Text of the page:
The last time I visited Honduras was back in February (If you’re curious about my first impression of Honduras check out the February posts). I’m not sure if I’m just more familiar with things this time around, but things seem a bit calmer this time around.
There is a certain civility to the roads here that I’m not sure I noticed before. While there is a fair bit of honking of horns and such right outside my window, I also noticed today drivers almost anticipating that they were going to get cut off and so they stopped or slowed (driving defensively?) to allow other drivers to pull out into traffic.
The last time I visited, as we drove across the country to and from the airport, we were stopped at a number of police checkpoints. Coming in yesterday, there were none out on the roads. Now, it was Sunday and it was hot and the sun was bright. It is entirely possible that the police just didn’t feel like setting up the checkpoints, but I don’t think so.
A few months ago, the country was still a bit on edge from the transition in their government. Now, it seems as if people are used to the new normal and living their lives. We even saw a protest that blocked the road for around 20 minutes last time, but there was no sign of anything like that yesterday. On the road from San Pedro Sula to La Ceiba, we have to pass over some small mountain. Every few hundred yards (it seemed like) there were mountain streams with people cooling off and passing their Sunday afternoons in the water.
One thing Elmer, Alex and I discussed on the drive was the economic situation in the US and its influence here. Elmer explained that “when the US gets a cough, Honduras gets pneumonia.” They are very dependent on us for their own economic viability. So, he was happy to hear that things seemed to be improving in the US. I did notice some new construction here in town today, too. And not as many young men hanging out in the park in the afternoon. Those seem to be good signs for Honduras.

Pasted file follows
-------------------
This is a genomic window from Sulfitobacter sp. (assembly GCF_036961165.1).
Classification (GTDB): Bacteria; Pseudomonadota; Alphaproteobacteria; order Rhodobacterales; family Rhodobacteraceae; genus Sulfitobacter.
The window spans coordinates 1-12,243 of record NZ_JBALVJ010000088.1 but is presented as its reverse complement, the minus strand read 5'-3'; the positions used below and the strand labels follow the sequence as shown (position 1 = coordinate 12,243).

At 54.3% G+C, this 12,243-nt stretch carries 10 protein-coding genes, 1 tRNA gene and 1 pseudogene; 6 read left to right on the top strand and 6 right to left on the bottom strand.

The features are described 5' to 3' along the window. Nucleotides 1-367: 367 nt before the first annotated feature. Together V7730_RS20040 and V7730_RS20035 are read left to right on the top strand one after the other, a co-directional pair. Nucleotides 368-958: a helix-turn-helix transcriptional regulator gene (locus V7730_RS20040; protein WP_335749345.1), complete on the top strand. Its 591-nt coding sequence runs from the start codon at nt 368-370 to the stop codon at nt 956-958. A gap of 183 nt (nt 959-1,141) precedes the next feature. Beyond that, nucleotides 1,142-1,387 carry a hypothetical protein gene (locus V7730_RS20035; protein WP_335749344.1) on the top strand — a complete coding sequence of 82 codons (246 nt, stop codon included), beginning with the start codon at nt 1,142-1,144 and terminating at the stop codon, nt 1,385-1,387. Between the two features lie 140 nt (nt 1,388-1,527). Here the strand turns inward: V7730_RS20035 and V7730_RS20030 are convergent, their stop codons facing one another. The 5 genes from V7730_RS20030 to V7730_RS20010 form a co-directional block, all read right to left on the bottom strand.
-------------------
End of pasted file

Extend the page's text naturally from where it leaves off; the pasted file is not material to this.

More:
Very early in the morning Elmer and in the morning are going to get on a small commuter plane and fly out to Puerto Lempira, Honduras. (If you have Google Earth, check it out) That is the real purpose of this trip. In February, I learned about the Moskito Indians and the toll harvesting lobster by hand takes on their bodies. This trip, we are going to visit the “capital” of La Moskitia and see things first hand. There is a place there where impaired divers are given physical rehabilitation. Even so, most of them only last a few years because of their injuries. It should be quite an experience.
Before I left home, Elmer told me to bring good boots, long pants and long-sleeved shirts. So, it’s off to the jungle we go. If I can connect from La Moskitia I will post from there. No clue at the moment, but to be honest I am doubtful I’ll have any access at all. Stay tuned for more…pics will follow soon..